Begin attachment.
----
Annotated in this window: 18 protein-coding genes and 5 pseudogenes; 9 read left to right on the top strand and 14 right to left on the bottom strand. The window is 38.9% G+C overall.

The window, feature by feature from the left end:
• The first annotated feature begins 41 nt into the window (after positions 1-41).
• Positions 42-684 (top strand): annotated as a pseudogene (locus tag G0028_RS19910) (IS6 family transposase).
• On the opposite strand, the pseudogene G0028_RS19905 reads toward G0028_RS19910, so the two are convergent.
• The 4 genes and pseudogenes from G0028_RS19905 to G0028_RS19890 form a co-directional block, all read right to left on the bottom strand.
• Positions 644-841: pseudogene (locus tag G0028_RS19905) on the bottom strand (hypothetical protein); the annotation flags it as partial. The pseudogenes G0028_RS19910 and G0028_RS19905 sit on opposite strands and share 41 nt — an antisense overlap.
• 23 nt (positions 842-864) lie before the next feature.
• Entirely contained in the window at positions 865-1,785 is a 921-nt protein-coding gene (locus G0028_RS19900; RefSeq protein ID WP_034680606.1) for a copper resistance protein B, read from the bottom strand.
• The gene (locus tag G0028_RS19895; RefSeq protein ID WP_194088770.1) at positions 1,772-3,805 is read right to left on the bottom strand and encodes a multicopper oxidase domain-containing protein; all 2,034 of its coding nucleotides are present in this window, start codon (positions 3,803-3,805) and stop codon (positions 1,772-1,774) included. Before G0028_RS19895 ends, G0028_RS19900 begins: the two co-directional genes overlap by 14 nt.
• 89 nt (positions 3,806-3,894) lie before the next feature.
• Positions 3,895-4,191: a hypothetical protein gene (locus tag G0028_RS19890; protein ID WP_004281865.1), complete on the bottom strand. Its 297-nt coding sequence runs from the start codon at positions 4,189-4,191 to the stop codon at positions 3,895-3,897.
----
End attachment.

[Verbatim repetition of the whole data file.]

Annotated in this window: 18 protein-coding genes and 5 pseudogenes; 9 read left to right on the top strand and 14 right to left on the bottom strand. The window is 38.9% G+C overall.

The window, feature by feature from the left end:
• The first annotated feature begins 41 nt into the window (after positions 1-41).
• Positions 42-684 (top strand): annotated as a pseudogene (locus tag G0028_RS19910) (IS6 family transposase).
• On the opposite strand, the pseudogene G0028_RS19905 reads toward G0028_RS19910, so the two are convergent.
• The 4 genes and pseudogenes from G0028_RS19905 to G0028_RS19890 form a co-directional block, all read right to left on the bottom strand.
• Positions 644-841: pseudogene (locus tag G0028_RS19905) on the bottom strand (hypothetical protein); the annotation flags it as partial. The pseudogenes G0028_RS19910 and G0028_RS19905 sit on opposite strands and share 41 nt — an antisense overlap.
• 23 nt (positions 842-864) lie before the next feature.
• Entirely contained in the window at positions 865-1,785 is a 921-nt protein-coding gene (locus G0028_RS19900; RefSeq protein ID WP_034680606.1) for a copper resistance protein B, read from the bottom strand.
• The gene (locus tag G0028_RS19895; RefSeq protein ID WP_194088770.1) at positions 1,772-3,805 is read right to left on the bottom strand and encodes a multicopper oxidase domain-containing protein; all 2,034 of its coding nucleotides are present in this window, start codon (positions 3,803-3,805) and stop codon (positions 1,772-1,774) included. Before G0028_RS19895 ends, G0028_RS19900 begins: the two co-directional genes overlap by 14 nt.
• 89 nt (positions 3,806-3,894) lie before the next feature.
• Positions 3,895-4,191: a hypothetical protein gene (locus tag G0028_RS19890; protein ID WP_004281865.1), complete on the bottom strand. Its 297-nt coding sequence runs from the start codon at positions 4,189-4,191 to the stop codon at positions 3,895-3,897.